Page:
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Meet Angela Coutinho

The Lady Conductor On The Pink Bus

Forty-four-year-old Angela Coutinho is one of the very few lady conductors in Goa, see bravely and competently tackling a traditionally male occupation. Psychologist Charlane Pereira e Rebello caught up with her at her home in Telaulim, and it turns out this steadfast woman is quite the inspiration.

Dressed in a khaki top and skirt, Angela Coutinho stands at the door of her pink bus calling out to eagerly waiting passengers. Though this bus has a bell to signal a stop, Angela lets out a shrill whistle and the stout driver Jacinto expertly maneuvers the bus to a halt.

Born and brought up in Mumbai, Angela passed her eighth standard from Canossa High School in Mahim. She gave tuitions for children in the mornings, and attended classes from 4 to 7.30 pm at night school.

She eventually moved to Goa in 1994, where she married Peter, a government employee, in 1997. And then she joined the family business of plying buses on the Telaulim – Navelim – Margao route. With trips starting at 7.15 am and winding up at 7.30 in the evening, the ‘Mount Carmel’ bus makes 21 rounds in a day.

Having ten years of service in this field, this gutsy woman manages her work and family smoothly. Positive comments such as ‘Valor tuka’ (Hats off to you) and ‘Tum kalzidar’ (you are courageous) have encouraged Angela to continue in this male-dominated profession.

She quips, “At times, it is challenging to handle drunkards and rowdy passengers. There are seats reserved specially for women, senior citizens and disabled. The bus accommodates 23 sitting passengers and 9 standing.” Her compassionate nature also shows. “There’s a poor old lady who clambers on to the bus everyday, I don’t charge her.”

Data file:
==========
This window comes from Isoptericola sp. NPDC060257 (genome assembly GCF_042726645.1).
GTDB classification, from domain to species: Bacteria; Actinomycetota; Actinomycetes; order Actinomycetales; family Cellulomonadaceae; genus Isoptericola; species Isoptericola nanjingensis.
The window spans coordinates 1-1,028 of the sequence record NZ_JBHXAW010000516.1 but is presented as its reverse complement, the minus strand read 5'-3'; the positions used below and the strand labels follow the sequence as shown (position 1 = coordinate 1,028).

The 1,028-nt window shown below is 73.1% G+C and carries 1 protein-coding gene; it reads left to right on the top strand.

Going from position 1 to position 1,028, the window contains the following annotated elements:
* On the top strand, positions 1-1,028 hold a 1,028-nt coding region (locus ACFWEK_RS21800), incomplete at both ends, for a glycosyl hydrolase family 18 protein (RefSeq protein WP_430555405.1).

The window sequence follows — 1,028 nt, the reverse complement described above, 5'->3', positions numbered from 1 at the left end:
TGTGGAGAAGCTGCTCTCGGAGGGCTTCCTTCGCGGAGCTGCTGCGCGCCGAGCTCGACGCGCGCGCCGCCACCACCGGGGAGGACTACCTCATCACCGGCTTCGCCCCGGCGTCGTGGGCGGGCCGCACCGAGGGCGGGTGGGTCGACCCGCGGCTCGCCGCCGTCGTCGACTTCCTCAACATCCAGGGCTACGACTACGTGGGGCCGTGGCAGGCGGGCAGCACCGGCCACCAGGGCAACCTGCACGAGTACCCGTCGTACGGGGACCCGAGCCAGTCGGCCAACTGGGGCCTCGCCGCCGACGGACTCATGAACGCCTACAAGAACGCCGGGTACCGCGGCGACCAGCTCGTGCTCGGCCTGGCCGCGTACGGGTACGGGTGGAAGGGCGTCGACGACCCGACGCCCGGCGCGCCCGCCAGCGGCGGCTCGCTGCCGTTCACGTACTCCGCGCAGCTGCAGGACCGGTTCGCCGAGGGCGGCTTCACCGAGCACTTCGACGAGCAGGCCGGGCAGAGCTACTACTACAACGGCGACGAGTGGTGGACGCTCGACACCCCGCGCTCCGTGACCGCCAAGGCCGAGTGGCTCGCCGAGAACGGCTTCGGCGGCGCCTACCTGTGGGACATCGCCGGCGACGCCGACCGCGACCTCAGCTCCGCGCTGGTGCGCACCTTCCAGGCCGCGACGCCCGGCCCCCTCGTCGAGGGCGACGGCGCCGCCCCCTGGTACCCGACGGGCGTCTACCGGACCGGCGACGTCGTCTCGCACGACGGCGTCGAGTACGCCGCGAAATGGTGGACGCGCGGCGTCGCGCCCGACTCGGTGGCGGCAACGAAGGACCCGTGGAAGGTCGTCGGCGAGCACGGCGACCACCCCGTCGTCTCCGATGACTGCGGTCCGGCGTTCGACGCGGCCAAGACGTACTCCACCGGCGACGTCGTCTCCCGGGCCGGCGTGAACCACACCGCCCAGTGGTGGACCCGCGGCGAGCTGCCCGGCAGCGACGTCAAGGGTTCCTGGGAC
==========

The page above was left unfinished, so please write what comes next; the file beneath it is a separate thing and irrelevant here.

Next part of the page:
“It is annoying when the bus breaks down. The passengers too feel irritated. The roads are bumpy and the ride is not too smooth,” adds Angela.

“For about seven years, I wore pants and a shirt,” she explains her work attire. “It has been four years now that I have shifted to this khaki blouse and skirt.”

With maintenance work handled by a mechanic, Angela and Peter clean the bus regularly every Sunday. Angela is an early bird, waking as early as 5 am, preparing breakfast for her two school going daughters, Pearl and Avila.

“Earlier, I had no time for my children,” she admits. “They were very disappointed with me. But now, they are quite happy with the type of work I do.”

“More women should take up this job,” she asserts. “Many may hesitate to join as they have to deal with unruly crowds and hear filthy language. Others might think that a conductor’s job is a dirty job. There are still other women who prefer to get married and don’t feel the need to work.”

With a busy domestic schedule of cooking and household chores, Angela is a hardworking woman managing her life quite well.

I asked her to compare the BEST buses of Mumbai and Goan buses. Angela says, “The BEST buses have an entry and exit door, an advantage especially in a fast-paced metropolitan city. However, our Goan buses are much better. We make sure that the aged climb safely.”

“Although there are few lady conductors here in Goa, both male and female conductors can handle the passengers equally well. The government should encourage us with incentives and awards.”

What about her future business plans? She smiles. “One bus is enough to be happy.”

She has some words of advice for the youth: “Do not feel ashamed to do any kind of work. Youngsters should study well and work hard. Believe in yourself. Be courageous. Do not lose hope.”

This gutsy lady has indeed conducted herself nobly in a rugged profession. Bravo Angela!